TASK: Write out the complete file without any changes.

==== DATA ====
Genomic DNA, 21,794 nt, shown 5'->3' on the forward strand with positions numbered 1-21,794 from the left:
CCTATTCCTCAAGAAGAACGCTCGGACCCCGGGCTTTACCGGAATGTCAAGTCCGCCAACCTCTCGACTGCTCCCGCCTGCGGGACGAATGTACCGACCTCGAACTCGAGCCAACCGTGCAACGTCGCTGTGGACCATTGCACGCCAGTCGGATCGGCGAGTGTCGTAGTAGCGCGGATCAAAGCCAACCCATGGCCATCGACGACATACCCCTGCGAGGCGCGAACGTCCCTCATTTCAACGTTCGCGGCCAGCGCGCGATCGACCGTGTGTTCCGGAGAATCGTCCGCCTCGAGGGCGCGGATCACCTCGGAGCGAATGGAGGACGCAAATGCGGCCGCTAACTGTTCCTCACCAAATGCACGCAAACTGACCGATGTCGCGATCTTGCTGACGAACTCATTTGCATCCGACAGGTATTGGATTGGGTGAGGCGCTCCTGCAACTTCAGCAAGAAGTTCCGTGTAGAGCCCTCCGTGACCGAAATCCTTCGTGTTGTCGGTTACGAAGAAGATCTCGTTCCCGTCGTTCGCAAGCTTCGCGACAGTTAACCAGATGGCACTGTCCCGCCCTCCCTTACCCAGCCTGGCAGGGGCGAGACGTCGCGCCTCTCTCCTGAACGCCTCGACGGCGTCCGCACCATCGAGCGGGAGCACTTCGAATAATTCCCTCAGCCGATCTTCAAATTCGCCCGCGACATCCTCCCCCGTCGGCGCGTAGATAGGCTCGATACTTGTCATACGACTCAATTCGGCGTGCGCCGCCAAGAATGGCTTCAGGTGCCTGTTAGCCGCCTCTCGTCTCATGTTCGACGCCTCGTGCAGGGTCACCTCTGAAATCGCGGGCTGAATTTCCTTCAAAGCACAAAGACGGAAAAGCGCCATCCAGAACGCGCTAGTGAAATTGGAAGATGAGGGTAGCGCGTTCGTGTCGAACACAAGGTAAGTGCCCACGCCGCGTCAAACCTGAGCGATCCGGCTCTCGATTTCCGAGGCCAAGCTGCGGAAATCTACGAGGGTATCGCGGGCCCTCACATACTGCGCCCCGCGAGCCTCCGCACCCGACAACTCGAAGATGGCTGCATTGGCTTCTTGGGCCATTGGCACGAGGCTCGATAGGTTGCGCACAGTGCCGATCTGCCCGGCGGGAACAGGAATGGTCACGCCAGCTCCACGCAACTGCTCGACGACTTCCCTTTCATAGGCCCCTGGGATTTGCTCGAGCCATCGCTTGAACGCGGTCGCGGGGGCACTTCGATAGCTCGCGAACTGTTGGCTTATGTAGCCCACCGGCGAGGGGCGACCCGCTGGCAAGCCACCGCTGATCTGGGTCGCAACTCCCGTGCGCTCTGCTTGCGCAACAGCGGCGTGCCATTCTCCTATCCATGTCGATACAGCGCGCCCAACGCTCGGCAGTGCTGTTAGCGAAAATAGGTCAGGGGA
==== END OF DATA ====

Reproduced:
Genomic DNA, 21,794 nt, shown 5'->3' on the forward strand with positions numbered 1-21,794 from the left:
CCTATTCCTCAAGAAGAACGCTCGGACCCCGGGCTTTACCGGAATGTCAAGTCCGCCAACCTCTCGACTGCTCCCGCCTGCGGGACGAATGTACCGACCTCGAACTCGAGCCAACCGTGCAACGTCGCTGTGGACCATTGCACGCCAGTCGGATCGGCGAGTGTCGTAGTAGCGCGGATCAAAGCCAACCCATGGCCATCGACGACATACCCCTGCGAGGCGCGAACGTCCCTCATTTCAACGTTCGCGGCCAGCGCGCGATCGACCGTGTGTTCCGGAGAATCGTCCGCCTCGAGGGCGCGGATCACCTCGGAGCGAATGGAGGACGCAAATGCGGCCGCTAACTGTTCCTCACCAAATGCACGCAAACTGACCGATGTCGCGATCTTGCTGACGAACTCATTTGCATCCGACAGGTATTGGATTGGGTGAGGCGCTCCTGCAACTTCAGCAAGAAGTTCCGTGTAGAGCCCTCCGTGACCGAAATCCTTCGTGTTGTCGGTTACGAAGAAGATCTCGTTCCCGTCGTTCGCAAGCTTCGCGACAGTTAACCAGATGGCACTGTCCCGCCCTCCCTTACCCAGCCTGGCAGGGGCGAGACGTCGCGCCTCTCTCCTGAACGCCTCGACGGCGTCCGCACCATCGAGCGGGAGCACTTCGAATAATTCCCTCAGCCGATCTTCAAATTCGCCCGCGACATCCTCCCCCGTCGGCGCGTAGATAGGCTCGATACTTGTCATACGACTCAATTCGGCGTGCGCCGCCAAGAATGGCTTCAGGTGCCTGTTAGCCGCCTCTCGTCTCATGTTCGACGCCTCGTGCAGGGTCACCTCTGAAATCGCGGGCTGAATTTCCTTCAAAGCACAAAGACGGAAAAGCGCCATCCAGAACGCGCTAGTGAAATTGGAAGATGAGGGTAGCGCGTTCGTGTCGAACACAAGGTAAGTGCCCACGCCGCGTCAAACCTGAGCGATCCGGCTCTCGATTTCCGAGGCCAAGCTGCGGAAATCTACGAGGGTATCGCGGGCCCTCACATACTGCGCCCCGCGAGCCTCCGCACCCGACAACTCGAAGATGGCTGCATTGGCTTCTTGGGCCATTGGCACGAGGCTCGATAGGTTGCGCACAGTGCCGATCTGCCCGGCGGGAACAGGAATGGTCACGCCAGCTCCACGCAACTGCTCGACGACTTCCCTTTCATAGGCCCCTGGGATTTGCTCGAGCCATCGCTTGAACGCGGTCGCGGGGGCACTTCGATAGCTCGCGAACTGTTGGCTTATGTAGCCCACCGGCGAGGGGCGACCCGCTGGCAAGCCACCGCTGATCTGGGTCGCAACTCCCGTGCGCTCTGCTTGCGCAACAGCGGCGTGCCATTCTCCTATCCATGTCGATACAGCGCGCCCAACGCTCGGCAGTGCTGTTAGCGAAAATAGGTCAGGGGA